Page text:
Canadian Forest Service Publications

Coarse woody debris in chronosequences of forests on southern Vancouver Island. 1997. Wells, R.W.; Trofymow, J.A. Natural Resources Canada, Canadian Forest Service, Pacific Forestry Centre, Victoria, BC. Information Report BC-X-375. 35 p.

Year: 1997

Issued by: Pacific Forestry Centre

Catalog ID: 4890

Language: English

Series: Information Report (PFC - Victoria)

Availability: Order paper copy (free), PDF (download)

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We examined trends of coarse woody debris (CWD) abundance in chronosequence plots established by the Canadian Forest Service on the drier east side (CWHxm subzone) and the wetter west side (CWHvm subzone) of southern Vancouver Island. Overall, total biomass of CWD on the east side was substantially (and significantly) lower than on the west side. Mean total biomass in the chronosequences ranged from 17 Mg/ha to 38 Mg/ha on the east side and 65 Mg/ha to 191 Mg/ha on the west side.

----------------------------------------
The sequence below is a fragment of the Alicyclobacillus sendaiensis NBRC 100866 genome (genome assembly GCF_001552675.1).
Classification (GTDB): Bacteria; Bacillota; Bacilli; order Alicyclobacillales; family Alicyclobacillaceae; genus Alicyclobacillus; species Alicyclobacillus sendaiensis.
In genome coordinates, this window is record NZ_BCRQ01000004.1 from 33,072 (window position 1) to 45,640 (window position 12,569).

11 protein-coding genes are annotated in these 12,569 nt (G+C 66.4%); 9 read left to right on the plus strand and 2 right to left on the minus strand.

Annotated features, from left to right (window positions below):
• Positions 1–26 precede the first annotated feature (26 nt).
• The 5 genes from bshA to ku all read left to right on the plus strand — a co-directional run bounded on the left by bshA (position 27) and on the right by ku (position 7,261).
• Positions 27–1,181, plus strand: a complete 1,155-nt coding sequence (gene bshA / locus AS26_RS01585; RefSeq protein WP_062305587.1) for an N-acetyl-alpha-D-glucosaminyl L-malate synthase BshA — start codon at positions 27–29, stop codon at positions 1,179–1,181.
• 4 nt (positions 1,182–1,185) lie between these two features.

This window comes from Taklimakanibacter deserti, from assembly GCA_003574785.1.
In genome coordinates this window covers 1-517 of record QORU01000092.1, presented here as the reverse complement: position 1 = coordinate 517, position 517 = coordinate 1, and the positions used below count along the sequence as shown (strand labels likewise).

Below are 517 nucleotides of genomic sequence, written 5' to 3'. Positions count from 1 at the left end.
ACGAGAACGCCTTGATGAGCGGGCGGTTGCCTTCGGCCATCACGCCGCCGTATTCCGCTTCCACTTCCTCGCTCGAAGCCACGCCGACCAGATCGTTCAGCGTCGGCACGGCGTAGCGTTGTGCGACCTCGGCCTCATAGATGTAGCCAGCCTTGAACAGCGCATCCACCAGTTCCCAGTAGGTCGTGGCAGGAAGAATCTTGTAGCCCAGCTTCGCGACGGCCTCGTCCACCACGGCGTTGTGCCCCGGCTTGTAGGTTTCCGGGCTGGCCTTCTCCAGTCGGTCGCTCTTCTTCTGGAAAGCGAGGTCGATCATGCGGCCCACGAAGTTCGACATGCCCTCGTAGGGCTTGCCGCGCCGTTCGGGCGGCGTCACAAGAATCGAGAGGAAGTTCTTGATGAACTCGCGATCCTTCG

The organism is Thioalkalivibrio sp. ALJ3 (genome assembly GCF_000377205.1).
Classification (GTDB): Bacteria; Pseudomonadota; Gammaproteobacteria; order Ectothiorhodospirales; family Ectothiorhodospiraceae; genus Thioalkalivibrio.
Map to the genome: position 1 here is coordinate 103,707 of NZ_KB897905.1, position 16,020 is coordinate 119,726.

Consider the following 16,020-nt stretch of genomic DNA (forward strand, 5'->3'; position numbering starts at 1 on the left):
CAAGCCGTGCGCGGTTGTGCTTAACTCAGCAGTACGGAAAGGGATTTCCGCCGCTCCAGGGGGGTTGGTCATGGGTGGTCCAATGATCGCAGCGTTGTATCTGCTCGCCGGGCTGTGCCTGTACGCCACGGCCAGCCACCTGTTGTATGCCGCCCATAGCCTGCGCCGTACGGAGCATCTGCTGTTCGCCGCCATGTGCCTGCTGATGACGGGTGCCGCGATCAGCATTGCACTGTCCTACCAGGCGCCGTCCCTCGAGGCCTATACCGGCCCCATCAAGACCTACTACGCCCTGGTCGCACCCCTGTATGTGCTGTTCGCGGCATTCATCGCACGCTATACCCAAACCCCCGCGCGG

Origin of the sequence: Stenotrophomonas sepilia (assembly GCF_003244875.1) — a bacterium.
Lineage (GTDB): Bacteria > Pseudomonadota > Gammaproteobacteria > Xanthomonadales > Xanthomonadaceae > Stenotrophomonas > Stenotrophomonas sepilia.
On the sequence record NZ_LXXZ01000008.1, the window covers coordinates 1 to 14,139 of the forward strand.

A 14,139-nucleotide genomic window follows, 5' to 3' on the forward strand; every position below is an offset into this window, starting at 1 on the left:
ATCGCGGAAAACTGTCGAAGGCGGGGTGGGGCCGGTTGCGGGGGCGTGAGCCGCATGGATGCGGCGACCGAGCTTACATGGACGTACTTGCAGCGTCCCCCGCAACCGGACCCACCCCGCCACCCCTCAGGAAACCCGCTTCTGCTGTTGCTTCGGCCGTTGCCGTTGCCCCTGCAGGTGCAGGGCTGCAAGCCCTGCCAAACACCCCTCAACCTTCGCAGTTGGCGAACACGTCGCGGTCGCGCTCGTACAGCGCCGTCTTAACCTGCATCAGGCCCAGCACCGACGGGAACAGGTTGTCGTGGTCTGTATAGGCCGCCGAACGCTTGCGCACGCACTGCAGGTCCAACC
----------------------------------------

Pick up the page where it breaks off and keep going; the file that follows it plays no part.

We found that total biomass of CWD followed a U-shaped curve over the chronosequence in three of four sites on the west side (CWHvm), while no overall trend was detectable for total biomass in the east side (CWHxm). Further, in both subzones, CWD was skewed to lower decay classes in younger stands, and more normally distributed in older stands. On the east side, CWD in young stands was biased to small size class CWD, and more uniformly distributed in older stands. Conversely, on the west side, CWD tended to be biased to larger size classes in all age classes. Finally, on the east side, Douglas-fir was the most common species among classified CWD; on the west side, western hemlock and western redcedar were most common.

On both the east side (CWHxm) and west side (CWHvm), variance in CWD loadings among plots was substantial. This may have limited our ability to detect some trends, and suggests that other factors besides those examined in this study influence CWD abundance. Finally, it is possible that the regenerating, immature and most mature stands examined in this study are not following the same developmental trajectory as old stands because they were initiated after harvesting while old stands were initiated after natural disturbances. Further studies comparing CWD characteristics in harvested and naturally disturbed stands would improve understanding of the differences in CWD dynamics that result from different disturbance types.